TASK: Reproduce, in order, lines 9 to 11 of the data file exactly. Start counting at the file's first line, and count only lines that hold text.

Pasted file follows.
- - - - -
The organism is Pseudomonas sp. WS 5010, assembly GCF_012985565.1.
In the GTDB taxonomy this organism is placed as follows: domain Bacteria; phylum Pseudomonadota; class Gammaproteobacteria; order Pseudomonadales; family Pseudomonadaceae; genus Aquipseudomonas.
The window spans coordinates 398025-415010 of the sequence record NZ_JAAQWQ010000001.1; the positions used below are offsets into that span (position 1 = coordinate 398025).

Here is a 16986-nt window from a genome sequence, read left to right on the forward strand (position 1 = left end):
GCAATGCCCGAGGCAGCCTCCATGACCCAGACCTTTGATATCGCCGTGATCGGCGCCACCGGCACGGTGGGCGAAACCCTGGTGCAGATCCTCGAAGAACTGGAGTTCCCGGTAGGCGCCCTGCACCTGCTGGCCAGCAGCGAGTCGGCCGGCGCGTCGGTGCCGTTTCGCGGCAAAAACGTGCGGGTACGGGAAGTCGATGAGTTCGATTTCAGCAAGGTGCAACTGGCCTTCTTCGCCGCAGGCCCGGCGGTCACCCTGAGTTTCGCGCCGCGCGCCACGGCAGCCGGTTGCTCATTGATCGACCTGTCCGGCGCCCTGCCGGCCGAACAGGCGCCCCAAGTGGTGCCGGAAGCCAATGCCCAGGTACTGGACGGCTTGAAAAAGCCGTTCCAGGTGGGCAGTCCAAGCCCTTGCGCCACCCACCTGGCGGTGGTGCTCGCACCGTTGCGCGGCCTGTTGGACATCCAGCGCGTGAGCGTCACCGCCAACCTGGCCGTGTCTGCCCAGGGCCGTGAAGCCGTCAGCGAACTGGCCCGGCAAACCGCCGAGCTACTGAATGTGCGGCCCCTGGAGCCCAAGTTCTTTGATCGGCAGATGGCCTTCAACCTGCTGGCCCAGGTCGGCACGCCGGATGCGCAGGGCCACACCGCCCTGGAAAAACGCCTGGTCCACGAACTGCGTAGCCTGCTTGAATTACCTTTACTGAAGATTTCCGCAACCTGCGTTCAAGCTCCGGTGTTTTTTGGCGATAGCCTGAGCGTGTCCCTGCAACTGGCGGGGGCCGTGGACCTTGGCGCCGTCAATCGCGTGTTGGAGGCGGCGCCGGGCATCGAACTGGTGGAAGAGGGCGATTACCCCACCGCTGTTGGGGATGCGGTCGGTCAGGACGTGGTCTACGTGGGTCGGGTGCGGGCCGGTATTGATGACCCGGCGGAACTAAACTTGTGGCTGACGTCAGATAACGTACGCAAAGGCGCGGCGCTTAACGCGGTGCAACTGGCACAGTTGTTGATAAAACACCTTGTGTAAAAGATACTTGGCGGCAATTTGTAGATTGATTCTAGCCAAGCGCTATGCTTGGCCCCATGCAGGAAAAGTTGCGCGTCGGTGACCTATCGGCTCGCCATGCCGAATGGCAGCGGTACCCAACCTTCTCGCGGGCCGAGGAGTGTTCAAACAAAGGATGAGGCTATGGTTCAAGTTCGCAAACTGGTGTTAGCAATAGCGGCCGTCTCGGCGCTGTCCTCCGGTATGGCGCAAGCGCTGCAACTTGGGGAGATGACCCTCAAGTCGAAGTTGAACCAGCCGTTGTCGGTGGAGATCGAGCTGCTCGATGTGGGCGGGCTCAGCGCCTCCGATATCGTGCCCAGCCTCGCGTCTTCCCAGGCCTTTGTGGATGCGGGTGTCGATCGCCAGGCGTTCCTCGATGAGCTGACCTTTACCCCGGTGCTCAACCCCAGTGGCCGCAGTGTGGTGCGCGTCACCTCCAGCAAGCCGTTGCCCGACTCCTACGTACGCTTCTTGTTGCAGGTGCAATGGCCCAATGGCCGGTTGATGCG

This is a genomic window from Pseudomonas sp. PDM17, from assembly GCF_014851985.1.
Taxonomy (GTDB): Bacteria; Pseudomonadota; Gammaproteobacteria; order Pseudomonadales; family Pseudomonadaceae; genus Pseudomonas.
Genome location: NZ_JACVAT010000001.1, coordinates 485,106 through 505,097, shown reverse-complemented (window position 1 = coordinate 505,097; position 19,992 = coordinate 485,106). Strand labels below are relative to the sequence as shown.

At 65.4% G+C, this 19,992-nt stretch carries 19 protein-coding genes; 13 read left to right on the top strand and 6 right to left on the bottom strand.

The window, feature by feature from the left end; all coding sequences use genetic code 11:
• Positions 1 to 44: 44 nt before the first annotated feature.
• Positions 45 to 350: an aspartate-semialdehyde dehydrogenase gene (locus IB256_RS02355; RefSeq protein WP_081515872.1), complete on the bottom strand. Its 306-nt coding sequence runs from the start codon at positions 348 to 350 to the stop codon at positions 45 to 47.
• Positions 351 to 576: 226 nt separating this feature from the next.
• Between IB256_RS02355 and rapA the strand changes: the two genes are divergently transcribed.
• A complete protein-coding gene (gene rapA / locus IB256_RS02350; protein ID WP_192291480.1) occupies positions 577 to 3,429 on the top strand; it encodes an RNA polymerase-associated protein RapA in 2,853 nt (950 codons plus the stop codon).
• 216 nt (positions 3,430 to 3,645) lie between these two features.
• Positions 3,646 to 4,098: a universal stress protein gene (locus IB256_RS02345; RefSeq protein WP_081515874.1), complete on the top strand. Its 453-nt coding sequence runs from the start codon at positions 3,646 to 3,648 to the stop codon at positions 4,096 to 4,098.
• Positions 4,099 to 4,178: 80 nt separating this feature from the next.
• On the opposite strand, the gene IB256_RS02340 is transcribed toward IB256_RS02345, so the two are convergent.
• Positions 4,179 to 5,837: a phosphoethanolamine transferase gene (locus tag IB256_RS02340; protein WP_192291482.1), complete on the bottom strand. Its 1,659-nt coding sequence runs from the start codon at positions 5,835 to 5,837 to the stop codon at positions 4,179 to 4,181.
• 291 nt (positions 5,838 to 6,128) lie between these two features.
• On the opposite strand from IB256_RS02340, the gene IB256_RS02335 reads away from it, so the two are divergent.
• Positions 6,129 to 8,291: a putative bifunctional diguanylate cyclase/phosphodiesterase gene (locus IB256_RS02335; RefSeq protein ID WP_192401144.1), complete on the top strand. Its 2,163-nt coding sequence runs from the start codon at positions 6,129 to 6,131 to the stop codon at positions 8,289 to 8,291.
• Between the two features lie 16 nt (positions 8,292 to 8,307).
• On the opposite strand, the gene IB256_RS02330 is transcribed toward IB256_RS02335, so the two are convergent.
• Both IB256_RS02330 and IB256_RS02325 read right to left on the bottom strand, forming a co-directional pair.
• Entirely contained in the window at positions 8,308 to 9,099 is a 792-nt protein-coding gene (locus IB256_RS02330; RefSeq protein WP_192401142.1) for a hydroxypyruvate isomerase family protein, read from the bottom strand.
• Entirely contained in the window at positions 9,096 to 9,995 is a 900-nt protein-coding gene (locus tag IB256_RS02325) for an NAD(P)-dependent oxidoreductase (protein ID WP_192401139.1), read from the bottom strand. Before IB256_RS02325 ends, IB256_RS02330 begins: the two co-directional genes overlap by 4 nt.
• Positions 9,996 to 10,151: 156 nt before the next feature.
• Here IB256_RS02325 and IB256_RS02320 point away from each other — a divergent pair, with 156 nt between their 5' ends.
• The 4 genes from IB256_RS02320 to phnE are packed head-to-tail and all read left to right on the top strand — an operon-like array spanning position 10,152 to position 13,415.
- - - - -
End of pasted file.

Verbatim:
At 65.4% G+C, this 19,992-nt stretch carries 19 protein-coding genes; 13 read left to right on the top strand and 6 right to left on the bottom strand.

The window, feature by feature from the left end; all coding sequences use genetic code 11:
• Positions 1 to 44: 44 nt before the first annotated feature.